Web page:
George Romero's death on Sunday at age 77 inspired tributes from scores of directorial peers and acolytes praising the pioneering horror director. For Guillermo del Toro, who earlier on Sunday called Romero "one of the greatest ever," the filmmaker's contribution to cinema transcended the genre he helped conceive.
"George created an entire subgenre in cinema," del Toro tells Rolling Stone. "He singlehandedly forged the tale of the cannibalistic undead Zombies.
"Before him, the Zombie existed mainly as a vague Afro-Caribbean myth about the powers of Voodoo and such," he adds. "What George did is give us, in them, a dark mirror in which we can reflect socially; to learn what in them remain us and what it is to be human. George was an iconoclast, an untamed mind and a liberal thinker who used horror to illuminate the darkness around us."
Romero died following a "brief but aggressive battle with lung cancer" while listening to the score of the 1952 film The Quiet Man, his producing partner Peter Grunwald told the Los Angeles Times. In addition to Romero's revered, influential Zombie Trilogy – 1968's Night of the Living Dead, 1978's Dawn of the Dead and 1985's Day of the Dead– the director also helmed horror films like The Crazies, Creepshow and Monkey Shines.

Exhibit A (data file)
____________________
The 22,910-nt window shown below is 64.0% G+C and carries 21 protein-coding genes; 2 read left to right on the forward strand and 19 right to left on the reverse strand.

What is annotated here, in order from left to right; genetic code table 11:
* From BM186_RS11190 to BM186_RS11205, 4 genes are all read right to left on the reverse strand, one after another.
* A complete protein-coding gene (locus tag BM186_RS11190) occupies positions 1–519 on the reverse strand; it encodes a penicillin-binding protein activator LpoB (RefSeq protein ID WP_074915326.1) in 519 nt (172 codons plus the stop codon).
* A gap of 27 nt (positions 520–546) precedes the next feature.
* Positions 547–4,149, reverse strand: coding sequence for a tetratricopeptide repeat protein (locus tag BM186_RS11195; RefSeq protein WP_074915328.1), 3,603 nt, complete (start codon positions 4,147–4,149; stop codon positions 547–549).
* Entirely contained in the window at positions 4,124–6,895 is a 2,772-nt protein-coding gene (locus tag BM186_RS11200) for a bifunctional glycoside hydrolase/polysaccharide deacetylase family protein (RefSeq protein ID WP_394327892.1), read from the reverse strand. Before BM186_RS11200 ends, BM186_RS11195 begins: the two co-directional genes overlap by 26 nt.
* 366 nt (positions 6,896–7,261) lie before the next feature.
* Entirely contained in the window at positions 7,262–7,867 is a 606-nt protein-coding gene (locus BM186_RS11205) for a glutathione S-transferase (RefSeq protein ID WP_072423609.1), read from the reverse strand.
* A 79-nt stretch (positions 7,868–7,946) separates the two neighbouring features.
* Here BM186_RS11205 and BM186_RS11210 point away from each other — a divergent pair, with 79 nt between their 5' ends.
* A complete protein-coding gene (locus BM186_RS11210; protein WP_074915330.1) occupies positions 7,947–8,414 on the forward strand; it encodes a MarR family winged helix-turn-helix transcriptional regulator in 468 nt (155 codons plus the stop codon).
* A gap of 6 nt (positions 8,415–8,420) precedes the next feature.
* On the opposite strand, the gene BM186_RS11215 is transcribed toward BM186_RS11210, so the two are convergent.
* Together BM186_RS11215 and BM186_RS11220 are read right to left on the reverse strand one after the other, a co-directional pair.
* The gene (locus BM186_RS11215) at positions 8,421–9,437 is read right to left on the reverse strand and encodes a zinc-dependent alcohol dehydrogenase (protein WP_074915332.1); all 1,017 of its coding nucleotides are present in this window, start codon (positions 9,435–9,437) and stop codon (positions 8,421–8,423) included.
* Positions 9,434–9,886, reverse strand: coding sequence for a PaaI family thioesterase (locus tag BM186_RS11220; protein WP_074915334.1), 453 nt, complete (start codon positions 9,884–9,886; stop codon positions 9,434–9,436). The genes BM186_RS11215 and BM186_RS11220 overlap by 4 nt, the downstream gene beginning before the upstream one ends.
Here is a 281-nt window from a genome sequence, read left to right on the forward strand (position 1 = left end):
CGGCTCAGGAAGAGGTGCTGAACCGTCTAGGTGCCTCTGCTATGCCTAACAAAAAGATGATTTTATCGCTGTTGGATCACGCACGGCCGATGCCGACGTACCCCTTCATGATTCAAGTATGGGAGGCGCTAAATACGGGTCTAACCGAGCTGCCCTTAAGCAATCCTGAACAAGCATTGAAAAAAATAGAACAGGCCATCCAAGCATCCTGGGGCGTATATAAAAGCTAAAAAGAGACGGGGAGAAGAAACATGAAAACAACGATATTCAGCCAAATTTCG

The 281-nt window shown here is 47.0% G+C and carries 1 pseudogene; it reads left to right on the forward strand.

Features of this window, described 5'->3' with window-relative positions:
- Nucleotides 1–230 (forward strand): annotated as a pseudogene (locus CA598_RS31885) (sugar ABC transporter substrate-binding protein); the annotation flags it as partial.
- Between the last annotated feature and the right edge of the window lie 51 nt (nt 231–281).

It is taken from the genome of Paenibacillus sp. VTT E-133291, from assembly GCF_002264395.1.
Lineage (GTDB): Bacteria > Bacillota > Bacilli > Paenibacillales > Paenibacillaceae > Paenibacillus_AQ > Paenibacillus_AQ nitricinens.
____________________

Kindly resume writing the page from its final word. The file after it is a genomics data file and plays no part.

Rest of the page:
Virtually every horror director has pointed to Romero's work as an influence on their own. "Hard to quantify how much he inspired me & what he did for cinema," horror director Eli Roth wrote in a series of tweets. "Romero used genre to confront racism 50 years ago. He always had diverse casts, with Duane Jones as the heroic star of [Night of the Living Dead]. Very few others in cinema were taking such risks. He was both ahead of his time and exactly what cinema needed at that time. You can trace a direct line from NOTLD to Get Out. And ... Romero created the modern zombie. The infectious bite. Shoot the head. Everything."